Finally, in November of 1095, Pope Urban II at the Council of Clermont in southern France, incited Christians in the West to embrace St. Augustine’s Just War Theory[13] and defend the encroachment of Islam onto the Byzantine Empire and further its plight to retake the Holy Land.  Because the Seljuk Turks were continuing to advance on Byzantine territories, general Alexius Comnenus (Emperor Alexius I) eventually took control of the throne, and consolidated his power throughout the region, dispatching envoys to Pope Urban II for assistance from the increasing threat Islam was having on the Eastern Empire.   The aggression of Islam onto the various territories of the East nevertheless provoked the Christian response as “part of a rearguard action aimed at stemming the Muslim advance which, by the start of the eleventh century, was threatening as never before to overwhelm the whole of Europe.”[14] 

Subjective Assertions

            Although the Crusades seemed inevitable, considering the breakdown of societal structure within the West and the continuous threat of Islamic invasion in the East, it nevertheless is contradictory to the Christian ideological premise.  Jesus Christ commanded His disciples to preach the Gospel in His name under the pretext of love and forgiveness of sins (Matt. 28:19; John 13:34; 15:12, 17; cf. Rom. 12:10; 1 Thess. 4:9; 1 Pet. 1:22; 1 John 3:22; 4:7; 4:11-12), which both are fundamental to Gospel ideology, and perhaps the stark reminder of this exercise would most certainly be welcomed when persecution ensued because of it.  To assert that war is a strategy for the Great Commission would nevertheless be contradictory to the New Testament, and most importantly, to God’s encompassing nature, for He is the God of love (2 Cor. 13:11; Eph. 2:4; 1 John 4:8, 16).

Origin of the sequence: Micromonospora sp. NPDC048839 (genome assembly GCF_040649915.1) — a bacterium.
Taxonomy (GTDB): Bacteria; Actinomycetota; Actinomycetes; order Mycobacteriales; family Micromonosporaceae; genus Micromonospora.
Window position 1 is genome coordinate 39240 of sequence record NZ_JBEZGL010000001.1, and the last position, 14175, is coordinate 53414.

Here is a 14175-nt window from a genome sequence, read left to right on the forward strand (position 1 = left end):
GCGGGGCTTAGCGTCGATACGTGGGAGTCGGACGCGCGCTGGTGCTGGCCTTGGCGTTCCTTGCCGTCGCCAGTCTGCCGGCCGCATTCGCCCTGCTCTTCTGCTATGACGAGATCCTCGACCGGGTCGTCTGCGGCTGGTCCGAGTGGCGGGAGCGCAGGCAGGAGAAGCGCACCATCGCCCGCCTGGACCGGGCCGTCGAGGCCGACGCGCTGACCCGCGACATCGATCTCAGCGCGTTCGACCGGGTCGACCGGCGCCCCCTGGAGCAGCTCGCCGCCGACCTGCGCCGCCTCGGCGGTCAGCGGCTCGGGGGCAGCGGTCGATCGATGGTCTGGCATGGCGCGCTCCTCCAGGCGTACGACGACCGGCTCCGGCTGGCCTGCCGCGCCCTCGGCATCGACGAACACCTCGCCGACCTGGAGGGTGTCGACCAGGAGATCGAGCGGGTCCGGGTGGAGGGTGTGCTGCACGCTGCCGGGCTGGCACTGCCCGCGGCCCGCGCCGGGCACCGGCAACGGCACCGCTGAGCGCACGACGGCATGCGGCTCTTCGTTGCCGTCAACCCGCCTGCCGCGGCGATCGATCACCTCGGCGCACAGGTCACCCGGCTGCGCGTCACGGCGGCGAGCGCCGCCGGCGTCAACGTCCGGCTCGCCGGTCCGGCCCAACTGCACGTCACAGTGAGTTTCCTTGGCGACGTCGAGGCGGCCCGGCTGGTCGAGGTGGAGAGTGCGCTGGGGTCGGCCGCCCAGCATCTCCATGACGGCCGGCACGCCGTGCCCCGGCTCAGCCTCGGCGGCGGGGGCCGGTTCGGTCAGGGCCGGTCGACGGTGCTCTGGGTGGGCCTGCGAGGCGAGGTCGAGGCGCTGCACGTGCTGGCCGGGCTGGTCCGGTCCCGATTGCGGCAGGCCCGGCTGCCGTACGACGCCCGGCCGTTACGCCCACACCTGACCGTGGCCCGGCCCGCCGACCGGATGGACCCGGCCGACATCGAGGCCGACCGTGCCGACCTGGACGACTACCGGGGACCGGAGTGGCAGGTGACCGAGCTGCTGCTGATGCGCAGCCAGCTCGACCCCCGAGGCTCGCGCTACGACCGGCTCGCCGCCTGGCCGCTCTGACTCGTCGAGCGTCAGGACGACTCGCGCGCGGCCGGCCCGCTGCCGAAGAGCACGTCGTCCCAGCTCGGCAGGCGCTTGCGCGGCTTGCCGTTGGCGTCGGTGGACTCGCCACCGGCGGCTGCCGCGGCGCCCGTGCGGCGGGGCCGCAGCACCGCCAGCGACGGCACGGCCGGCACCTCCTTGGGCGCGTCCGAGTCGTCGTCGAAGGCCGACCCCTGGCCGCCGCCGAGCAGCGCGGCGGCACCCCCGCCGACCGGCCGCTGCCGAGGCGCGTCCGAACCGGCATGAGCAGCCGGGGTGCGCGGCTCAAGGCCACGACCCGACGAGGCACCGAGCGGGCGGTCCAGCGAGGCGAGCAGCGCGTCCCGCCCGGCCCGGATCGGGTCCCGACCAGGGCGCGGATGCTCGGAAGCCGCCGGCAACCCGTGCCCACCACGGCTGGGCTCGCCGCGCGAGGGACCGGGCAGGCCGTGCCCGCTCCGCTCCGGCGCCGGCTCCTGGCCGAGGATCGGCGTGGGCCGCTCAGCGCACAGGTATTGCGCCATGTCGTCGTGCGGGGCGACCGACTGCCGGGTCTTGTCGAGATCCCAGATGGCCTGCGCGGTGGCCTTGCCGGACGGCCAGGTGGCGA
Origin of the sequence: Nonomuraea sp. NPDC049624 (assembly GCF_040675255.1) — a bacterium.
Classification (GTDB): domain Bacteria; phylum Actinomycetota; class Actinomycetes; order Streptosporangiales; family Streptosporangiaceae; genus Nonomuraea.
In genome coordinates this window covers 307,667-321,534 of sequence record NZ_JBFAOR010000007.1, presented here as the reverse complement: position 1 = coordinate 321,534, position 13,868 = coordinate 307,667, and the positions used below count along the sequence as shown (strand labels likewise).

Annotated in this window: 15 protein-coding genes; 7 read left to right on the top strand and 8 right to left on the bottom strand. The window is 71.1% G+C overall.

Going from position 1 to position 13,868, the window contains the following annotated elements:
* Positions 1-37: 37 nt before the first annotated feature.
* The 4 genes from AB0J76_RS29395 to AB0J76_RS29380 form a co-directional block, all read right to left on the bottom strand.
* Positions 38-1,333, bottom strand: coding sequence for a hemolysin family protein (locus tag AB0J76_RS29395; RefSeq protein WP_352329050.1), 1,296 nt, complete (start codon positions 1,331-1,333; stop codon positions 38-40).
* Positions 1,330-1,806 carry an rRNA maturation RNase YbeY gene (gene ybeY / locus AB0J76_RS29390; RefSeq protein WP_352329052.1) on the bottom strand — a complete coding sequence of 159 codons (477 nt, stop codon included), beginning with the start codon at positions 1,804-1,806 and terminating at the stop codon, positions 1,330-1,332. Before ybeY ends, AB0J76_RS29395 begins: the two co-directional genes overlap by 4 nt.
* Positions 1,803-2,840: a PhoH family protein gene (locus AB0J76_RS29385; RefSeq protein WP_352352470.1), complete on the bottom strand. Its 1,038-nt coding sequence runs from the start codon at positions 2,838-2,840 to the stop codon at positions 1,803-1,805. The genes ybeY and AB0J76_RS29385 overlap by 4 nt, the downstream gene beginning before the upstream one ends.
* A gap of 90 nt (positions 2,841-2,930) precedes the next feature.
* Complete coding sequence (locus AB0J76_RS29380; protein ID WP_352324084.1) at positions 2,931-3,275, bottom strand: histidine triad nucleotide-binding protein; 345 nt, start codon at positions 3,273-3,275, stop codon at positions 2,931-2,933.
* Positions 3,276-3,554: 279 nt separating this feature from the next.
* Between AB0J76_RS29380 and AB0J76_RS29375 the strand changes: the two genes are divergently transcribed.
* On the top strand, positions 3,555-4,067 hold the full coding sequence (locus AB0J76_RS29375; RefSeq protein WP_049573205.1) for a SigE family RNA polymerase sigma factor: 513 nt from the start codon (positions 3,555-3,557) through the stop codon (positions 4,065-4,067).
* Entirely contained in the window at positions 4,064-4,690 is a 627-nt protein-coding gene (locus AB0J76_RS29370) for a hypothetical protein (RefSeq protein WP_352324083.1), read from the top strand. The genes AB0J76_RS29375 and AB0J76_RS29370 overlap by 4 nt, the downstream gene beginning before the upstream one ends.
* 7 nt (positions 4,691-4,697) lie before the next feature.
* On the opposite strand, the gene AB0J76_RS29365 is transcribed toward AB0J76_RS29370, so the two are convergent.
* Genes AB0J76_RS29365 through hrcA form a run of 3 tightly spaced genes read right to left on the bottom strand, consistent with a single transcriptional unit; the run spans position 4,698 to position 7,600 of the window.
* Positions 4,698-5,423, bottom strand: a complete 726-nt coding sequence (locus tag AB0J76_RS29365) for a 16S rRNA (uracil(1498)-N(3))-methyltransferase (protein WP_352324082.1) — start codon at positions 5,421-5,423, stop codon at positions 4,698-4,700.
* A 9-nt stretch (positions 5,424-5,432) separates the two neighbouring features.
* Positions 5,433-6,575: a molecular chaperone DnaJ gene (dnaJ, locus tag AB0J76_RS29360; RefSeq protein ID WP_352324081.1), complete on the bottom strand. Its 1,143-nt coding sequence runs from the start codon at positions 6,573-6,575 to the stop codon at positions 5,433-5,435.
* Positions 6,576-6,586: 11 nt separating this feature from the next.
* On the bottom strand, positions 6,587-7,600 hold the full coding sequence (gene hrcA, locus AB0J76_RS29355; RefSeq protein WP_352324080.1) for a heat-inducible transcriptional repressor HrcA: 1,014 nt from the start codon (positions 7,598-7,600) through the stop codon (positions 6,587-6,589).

In Peter 1st epistle, he encouraged believers that even in the midst of persecution (1 Pet. 2:18-19; 5:9), one was to count themselves worthy as they would be suffering for Christ’s sake.  Paul certainly examined his own life under the same pretext (Eph. 3:13; 2 Tim 1:5; 2:3, 9), as well as those who he preached to (Rom. 5:13; 8:17; Phil 2:29; 3:10), whether he was imprisoned or beaten because of Christ’s Gospel.  Christians, regardless of the situation, are to steadfastly remain pacifist, obey the government, whether it is a despotic emperor, and in this context, an Islamic state which had overthrown, or sought to overthrow, the entire Empire-wide geography.  Jesus promised His followers that they would be beaten, imprisoned and killed for His sake (Mark 13:9; cf. 1 Pet. 2:20), and unfortunately, Augustine’s assertion that war is just in the eyes of Christ is nevertheless a paradox of sorts when brought before the light of the Gospel.